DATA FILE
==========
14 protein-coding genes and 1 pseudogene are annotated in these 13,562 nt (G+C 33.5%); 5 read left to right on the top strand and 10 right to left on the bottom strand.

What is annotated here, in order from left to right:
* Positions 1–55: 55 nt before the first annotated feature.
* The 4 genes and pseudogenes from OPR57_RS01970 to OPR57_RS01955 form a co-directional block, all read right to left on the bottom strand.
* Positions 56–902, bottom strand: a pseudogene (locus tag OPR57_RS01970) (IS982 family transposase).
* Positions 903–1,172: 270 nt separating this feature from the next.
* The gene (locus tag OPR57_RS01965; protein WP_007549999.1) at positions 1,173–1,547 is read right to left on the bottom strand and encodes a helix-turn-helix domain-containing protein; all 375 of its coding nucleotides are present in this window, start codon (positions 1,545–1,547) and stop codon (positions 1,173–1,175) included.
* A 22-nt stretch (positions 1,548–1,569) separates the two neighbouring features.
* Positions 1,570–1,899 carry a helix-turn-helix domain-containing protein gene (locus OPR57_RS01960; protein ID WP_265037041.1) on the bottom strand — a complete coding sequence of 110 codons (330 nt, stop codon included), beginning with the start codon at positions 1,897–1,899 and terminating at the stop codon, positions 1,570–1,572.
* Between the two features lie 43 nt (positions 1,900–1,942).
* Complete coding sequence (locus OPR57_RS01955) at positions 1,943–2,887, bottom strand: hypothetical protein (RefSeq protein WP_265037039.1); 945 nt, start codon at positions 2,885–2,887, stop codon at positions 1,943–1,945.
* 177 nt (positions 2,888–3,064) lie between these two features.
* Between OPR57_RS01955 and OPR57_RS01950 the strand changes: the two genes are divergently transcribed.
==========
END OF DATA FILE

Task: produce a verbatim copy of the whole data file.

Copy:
14 protein-coding genes and 1 pseudogene are annotated in these 13,562 nt (G+C 33.5%); 5 read left to right on the top strand and 10 right to left on the bottom strand.

What is annotated here, in order from left to right:
* Positions 1–55: 55 nt before the first annotated feature.
* The 4 genes and pseudogenes from OPR57_RS01970 to OPR57_RS01955 form a co-directional block, all read right to left on the bottom strand.
* Positions 56–902, bottom strand: a pseudogene (locus tag OPR57_RS01970) (IS982 family transposase).
* Positions 903–1,172: 270 nt separating this feature from the next.
* The gene (locus tag OPR57_RS01965; protein WP_007549999.1) at positions 1,173–1,547 is read right to left on the bottom strand and encodes a helix-turn-helix domain-containing protein; all 375 of its coding nucleotides are present in this window, start codon (positions 1,545–1,547) and stop codon (positions 1,173–1,175) included.
* A 22-nt stretch (positions 1,548–1,569) separates the two neighbouring features.
* Positions 1,570–1,899 carry a helix-turn-helix domain-containing protein gene (locus OPR57_RS01960; protein ID WP_265037041.1) on the bottom strand — a complete coding sequence of 110 codons (330 nt, stop codon included), beginning with the start codon at positions 1,897–1,899 and terminating at the stop codon, positions 1,570–1,572.
* Between the two features lie 43 nt (positions 1,900–1,942).
* Complete coding sequence (locus OPR57_RS01955) at positions 1,943–2,887, bottom strand: hypothetical protein (RefSeq protein WP_265037039.1); 945 nt, start codon at positions 2,885–2,887, stop codon at positions 1,943–1,945.
* 177 nt (positions 2,888–3,064) lie between these two features.
* Between OPR57_RS01955 and OPR57_RS01950 the strand changes: the two genes are divergently transcribed.